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Discussion papers
https://doi.org/10.5194/essd-2019-136
© Author(s) 2019. This work is distributed under
the Creative Commons Attribution 4.0 License.
https://doi.org/10.5194/essd-2019-136
© Author(s) 2019. This work is distributed under
the Creative Commons Attribution 4.0 License.

Submitted as: data description paper 03 Sep 2019

Submitted as: data description paper | 03 Sep 2019

Review status
This discussion paper is a preprint. It is a manuscript under review for the journal Earth System Science Data (ESSD).

Dissolved Inorganic Nutrients in the Western Mediterranean Sea (2004–2017)

Malek Belgacem1,2, Jacopo Chiggiato1, Mireno Borghini1, Bruno Pavoni2, Gabriella Cerrati3, Francesco Acri1, Stefano Cozzi4, Alberto Ribotti5, Marta Alvarez6, Siv K. Lauvset7,8, and Katrin Schroeder1 Malek Belgacem et al.
  • 1CNR-ISMAR, Arsenale Tesa 104, Castello 2737/F, 30122 Venezia, Italy
  • 2Dipartimento di Scienze Ambientali Informatica e Statistica, Università Ca’ Foscari Venezia, Campus Scientifico Mestre, Italy
  • 3ENEA, Department of Sustainabiliy, S. Teresa, Marine Environmental center, 19032 Pozzuolo di Lerici (SP), Italy
  • 4CNR-ISMAR, Area Science Park–Basovizza, 34149 Trieste, Italy
  • 5CNR-IAS, Loc. Sa Mardini snc, Torregrande,9170 Oristano, Italy
  • 6Instituto Español de Oceanografía, IEO, A Coruña, Spain
  • 7NORCE Norwegian Research Centre, Bjerknes Centre for Climate Research, 5007 Bergen, Norway
  • 8Geophysical Institute, University of Bergen and Bjerknes Centre for Climate Research, 5007 Bergen, Norway

Abstract. Long-term time-series are a fundamental prerequisite to understand and detect climate shifts and trends. Understanding the complex interplay of changing ocean variables and the biological implication for marine ecosystems requires extensive data collection for monitoring and hypothesis testing and validation of modelling products. In marginal seas, such as Mediterranean Sea, there are still monitoring gaps, both in time and in space. To contribute filling these gaps, an extensive dataset of dissolved inorganic nutrients profiles (nitrate, NO3; phosphate, PO43−; and silicate, SiO2) have been collected between 2004 and 2017 in the Western Mediterranean Sea and subjected to quality control techniques to provide to the scientific community a publicly available, long-term, quality controlled, internally consistent biogeochemical data product. The database includes 870 stations of dissolved inorganic nutrients sampled during 24 cruises, including temperature and salinity. Details of the quality control (primary and secondary quality control) applied are reported. The data are available in PANGAEA (https://doi.org/10.1594/PANGAEA.904172, Belgacem et al. 2019).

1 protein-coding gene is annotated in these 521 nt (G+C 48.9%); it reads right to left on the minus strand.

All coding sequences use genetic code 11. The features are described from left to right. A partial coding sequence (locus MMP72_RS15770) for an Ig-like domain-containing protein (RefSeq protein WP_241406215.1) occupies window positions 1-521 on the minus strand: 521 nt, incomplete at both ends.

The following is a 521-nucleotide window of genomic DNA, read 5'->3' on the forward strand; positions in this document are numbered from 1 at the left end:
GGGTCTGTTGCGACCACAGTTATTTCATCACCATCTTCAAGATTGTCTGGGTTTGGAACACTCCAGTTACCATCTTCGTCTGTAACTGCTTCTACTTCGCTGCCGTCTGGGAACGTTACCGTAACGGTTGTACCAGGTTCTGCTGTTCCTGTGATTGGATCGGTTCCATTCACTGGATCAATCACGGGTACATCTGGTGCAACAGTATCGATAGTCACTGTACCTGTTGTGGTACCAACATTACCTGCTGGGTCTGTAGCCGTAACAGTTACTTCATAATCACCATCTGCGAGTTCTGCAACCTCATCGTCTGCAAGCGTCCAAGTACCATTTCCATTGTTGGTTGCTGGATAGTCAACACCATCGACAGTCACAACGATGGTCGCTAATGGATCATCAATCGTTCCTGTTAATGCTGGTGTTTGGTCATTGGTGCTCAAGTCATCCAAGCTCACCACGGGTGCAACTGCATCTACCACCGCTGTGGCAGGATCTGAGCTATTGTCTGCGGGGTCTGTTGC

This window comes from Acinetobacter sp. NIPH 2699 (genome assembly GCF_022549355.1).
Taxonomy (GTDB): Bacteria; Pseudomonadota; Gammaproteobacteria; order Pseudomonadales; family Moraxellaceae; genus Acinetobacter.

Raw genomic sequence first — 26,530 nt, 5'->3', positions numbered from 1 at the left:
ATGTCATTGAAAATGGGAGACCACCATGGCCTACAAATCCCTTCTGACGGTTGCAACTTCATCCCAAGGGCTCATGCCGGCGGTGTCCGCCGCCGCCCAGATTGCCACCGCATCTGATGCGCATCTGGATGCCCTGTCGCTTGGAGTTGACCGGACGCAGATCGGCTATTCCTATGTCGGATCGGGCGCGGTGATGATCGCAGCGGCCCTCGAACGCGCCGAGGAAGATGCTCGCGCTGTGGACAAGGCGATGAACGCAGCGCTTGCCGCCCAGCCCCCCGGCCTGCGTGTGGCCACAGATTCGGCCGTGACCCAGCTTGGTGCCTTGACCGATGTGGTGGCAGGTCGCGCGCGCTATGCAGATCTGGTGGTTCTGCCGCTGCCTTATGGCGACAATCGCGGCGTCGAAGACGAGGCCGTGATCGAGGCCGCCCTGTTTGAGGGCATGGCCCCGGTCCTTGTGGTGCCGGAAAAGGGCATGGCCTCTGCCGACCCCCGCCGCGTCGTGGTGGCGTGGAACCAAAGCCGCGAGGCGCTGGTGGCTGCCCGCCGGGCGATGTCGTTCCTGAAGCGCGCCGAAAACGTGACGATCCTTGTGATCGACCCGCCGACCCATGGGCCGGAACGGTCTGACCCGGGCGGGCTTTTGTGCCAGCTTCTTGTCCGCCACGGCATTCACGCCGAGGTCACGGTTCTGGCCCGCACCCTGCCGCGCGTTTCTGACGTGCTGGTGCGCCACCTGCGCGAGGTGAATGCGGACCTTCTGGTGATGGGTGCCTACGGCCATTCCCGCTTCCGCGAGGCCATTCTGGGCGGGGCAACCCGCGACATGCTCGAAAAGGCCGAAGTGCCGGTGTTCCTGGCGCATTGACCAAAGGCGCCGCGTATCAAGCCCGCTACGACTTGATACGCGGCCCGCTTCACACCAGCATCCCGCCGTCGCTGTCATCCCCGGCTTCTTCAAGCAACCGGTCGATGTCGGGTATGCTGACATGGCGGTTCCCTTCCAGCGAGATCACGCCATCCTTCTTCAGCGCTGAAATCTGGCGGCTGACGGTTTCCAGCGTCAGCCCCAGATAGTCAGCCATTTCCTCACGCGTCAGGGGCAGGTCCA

Malek Belgacem et al.
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Malek Belgacem et al.
Data sets

Quality controlled dataset of dissolved inorganic nutrients in the western Mediterranean Sea (2004-2017) from R/V oceanographic cruises M. Belgacem, J. Chiggiato, M. Borghini, B. Pavoni, G. Cerrati, F. Acri, S. Cozzi, A. Ribotti, M. Álvarez, S. K. Lauvset, and K. Schroeder https://doi.pangaea.de/10.1594/PANGAEA.904172

Malek Belgacem et al.
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Short summary
Long-term time-series are a fundamental prerequisite to understand and detect climate shifts and trends. In marginal seas, such as Mediterranean Sea, there are still monitoring gaps. An extensive dataset of dissolved inorganic nutrients profiles have been collected between 2004 and 2017 in the Western Mediterranean Sea to provide to the scientific community a publicly available, long-term, quality controlled, internally consistent new database.
Long-term time-series are a fundamental prerequisite to understand and detect climate shifts and...
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